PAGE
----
Clean Transportation

Rapid and Modern

Clean Transportation

Modern transportation. Creative Commons

Snarled traffic. Dirty air. Crumbling roads and bridges. It’s no wonder that improving our transportation system and providing more transportation options rank highly as priorities for Americans.

We can’t continue trying to build and pave our way out of this mess. That will only lead to more travel delays that waste billions of hours on the road, and billions of dollars in fuel, each year. That will only keep our cars and trucks pumping millions of tons of toxic pollution and climate-wrecking carbon pollution into the air—leading to pregnancy complications, asthma attacks, and even premature death. And that will only worsen global warming.

Creative Commons: Shinichi Sugiyama Cracked road. Creative Commons, Shinichi Sugiyama

Thankfully, there’s a better road ahead: A transportation future that can help clean up the air, make it easier and quicker to move around, and create more livable communities.

One of President Obama’s first actions in office was to boost fuel-efficiency standards to record highs, making the nation’s 250 million cars and trucks travel farther on less gas. These standards, which can all be met at a reasonable cost with known technologies, could end up saving consumers an average of $4,000 over the lifetime of cars made in 2025. Already, reduced fuel use is fighting climate change, having cut more than 120 million metric tons of carbon pollution from vehicles since 2011.

But even as vehicles get cleaner, there are still more cars on the road—threatening to undo that progress.

The good news is that a handful of states and municipal transportation planning agencies have started to tackle this problem by measuring and making progress toward environmental goals, including the lowering of carbon pollution. In California, for example, transportation planners are now required to develop community strategies that curb carbon pollution through investments in various measures: intelligent technologies that improve traffic flow; neighborhood plans that bring homes and workplaces closer together; and more private and public transportation options, such as commuter rail and ridesharing. At the same time, the U.S. Department of Transportation is finalizing a national standard that would require the roughly 400 state and municipal transportation planners across the country to start accounting for carbon pollution, and to start working toward its reduction.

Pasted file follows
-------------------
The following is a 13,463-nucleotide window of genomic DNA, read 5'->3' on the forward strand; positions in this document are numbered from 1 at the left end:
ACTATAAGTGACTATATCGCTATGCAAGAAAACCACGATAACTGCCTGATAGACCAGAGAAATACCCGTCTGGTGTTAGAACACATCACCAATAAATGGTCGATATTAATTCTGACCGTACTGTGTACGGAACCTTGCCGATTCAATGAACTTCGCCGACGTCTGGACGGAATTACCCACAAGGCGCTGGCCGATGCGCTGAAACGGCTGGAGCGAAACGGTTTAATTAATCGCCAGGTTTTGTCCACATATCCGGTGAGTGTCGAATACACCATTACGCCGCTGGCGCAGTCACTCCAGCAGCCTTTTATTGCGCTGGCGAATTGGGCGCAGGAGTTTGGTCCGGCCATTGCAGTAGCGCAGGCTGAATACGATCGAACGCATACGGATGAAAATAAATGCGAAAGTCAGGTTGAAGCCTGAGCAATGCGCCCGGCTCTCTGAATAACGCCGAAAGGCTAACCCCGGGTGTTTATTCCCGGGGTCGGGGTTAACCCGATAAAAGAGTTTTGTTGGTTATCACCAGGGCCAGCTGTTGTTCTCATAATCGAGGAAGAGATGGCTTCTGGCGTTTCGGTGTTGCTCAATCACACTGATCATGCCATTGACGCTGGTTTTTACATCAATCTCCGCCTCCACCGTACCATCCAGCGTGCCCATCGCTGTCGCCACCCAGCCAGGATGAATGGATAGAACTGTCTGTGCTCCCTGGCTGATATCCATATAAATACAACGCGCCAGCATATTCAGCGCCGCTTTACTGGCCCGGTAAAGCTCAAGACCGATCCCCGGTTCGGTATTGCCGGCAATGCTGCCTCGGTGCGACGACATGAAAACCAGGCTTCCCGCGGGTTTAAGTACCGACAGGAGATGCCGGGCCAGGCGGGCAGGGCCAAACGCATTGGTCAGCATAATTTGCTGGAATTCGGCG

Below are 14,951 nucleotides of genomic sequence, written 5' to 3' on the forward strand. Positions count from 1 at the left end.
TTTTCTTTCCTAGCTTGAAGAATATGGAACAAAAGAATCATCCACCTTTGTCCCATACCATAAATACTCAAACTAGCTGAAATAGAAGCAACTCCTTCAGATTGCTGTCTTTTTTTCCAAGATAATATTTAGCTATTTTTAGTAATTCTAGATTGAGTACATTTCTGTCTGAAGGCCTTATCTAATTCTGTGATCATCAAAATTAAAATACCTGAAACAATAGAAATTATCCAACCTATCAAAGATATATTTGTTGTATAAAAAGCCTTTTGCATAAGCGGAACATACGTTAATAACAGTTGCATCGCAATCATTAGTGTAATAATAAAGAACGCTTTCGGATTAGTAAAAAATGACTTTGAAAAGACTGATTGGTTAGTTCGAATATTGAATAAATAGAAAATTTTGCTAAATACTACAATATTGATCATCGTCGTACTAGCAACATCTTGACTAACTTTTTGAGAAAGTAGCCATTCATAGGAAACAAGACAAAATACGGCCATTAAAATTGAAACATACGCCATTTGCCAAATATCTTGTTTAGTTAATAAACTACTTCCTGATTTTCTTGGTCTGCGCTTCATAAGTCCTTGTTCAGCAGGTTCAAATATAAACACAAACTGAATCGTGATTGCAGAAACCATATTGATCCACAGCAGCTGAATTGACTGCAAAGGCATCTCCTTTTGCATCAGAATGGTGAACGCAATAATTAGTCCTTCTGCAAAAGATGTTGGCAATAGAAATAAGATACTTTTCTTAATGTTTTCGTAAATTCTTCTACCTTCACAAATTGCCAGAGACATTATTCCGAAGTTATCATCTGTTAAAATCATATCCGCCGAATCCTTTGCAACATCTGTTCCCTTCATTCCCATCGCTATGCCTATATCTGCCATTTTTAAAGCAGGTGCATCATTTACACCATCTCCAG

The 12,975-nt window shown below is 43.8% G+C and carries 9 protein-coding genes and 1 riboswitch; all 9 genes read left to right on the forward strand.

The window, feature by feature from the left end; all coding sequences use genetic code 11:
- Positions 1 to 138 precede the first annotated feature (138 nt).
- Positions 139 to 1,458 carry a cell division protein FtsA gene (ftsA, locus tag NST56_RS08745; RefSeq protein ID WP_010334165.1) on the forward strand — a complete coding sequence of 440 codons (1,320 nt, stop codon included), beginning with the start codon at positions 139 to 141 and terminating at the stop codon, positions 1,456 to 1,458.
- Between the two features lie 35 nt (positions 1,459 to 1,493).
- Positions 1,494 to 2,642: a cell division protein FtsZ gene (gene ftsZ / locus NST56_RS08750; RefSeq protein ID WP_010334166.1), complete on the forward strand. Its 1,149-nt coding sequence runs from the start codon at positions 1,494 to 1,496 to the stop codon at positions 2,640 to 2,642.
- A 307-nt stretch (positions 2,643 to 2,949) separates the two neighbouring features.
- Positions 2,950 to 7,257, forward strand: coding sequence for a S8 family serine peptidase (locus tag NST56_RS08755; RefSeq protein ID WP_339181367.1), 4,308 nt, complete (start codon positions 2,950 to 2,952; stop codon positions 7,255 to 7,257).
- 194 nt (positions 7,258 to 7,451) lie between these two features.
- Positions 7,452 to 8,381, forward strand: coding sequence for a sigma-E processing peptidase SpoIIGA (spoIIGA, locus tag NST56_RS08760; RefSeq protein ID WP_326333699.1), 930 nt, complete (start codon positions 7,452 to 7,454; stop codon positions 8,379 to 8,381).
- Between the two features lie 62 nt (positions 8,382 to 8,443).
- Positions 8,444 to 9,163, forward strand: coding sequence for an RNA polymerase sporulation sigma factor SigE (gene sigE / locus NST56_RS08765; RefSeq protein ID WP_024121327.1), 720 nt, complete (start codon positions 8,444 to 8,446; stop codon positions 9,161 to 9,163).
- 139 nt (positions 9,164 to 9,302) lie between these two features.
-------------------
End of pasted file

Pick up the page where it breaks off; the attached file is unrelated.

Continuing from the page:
2017 Chevy Bolt 2017 Chevy Bolt

This is the road we must take. Modernizing the vehicles we drive to go farther on less gas, switching to electric vehicles, and developing a cleaner transportation system—one with more pedestrian walkways, safer bikeways, better public transit and technological advances such as low-carbon paving materials—can and will deliver real and lasting benefits to our health, our neighborhoods, and the future we want for our children.

Here’s where to start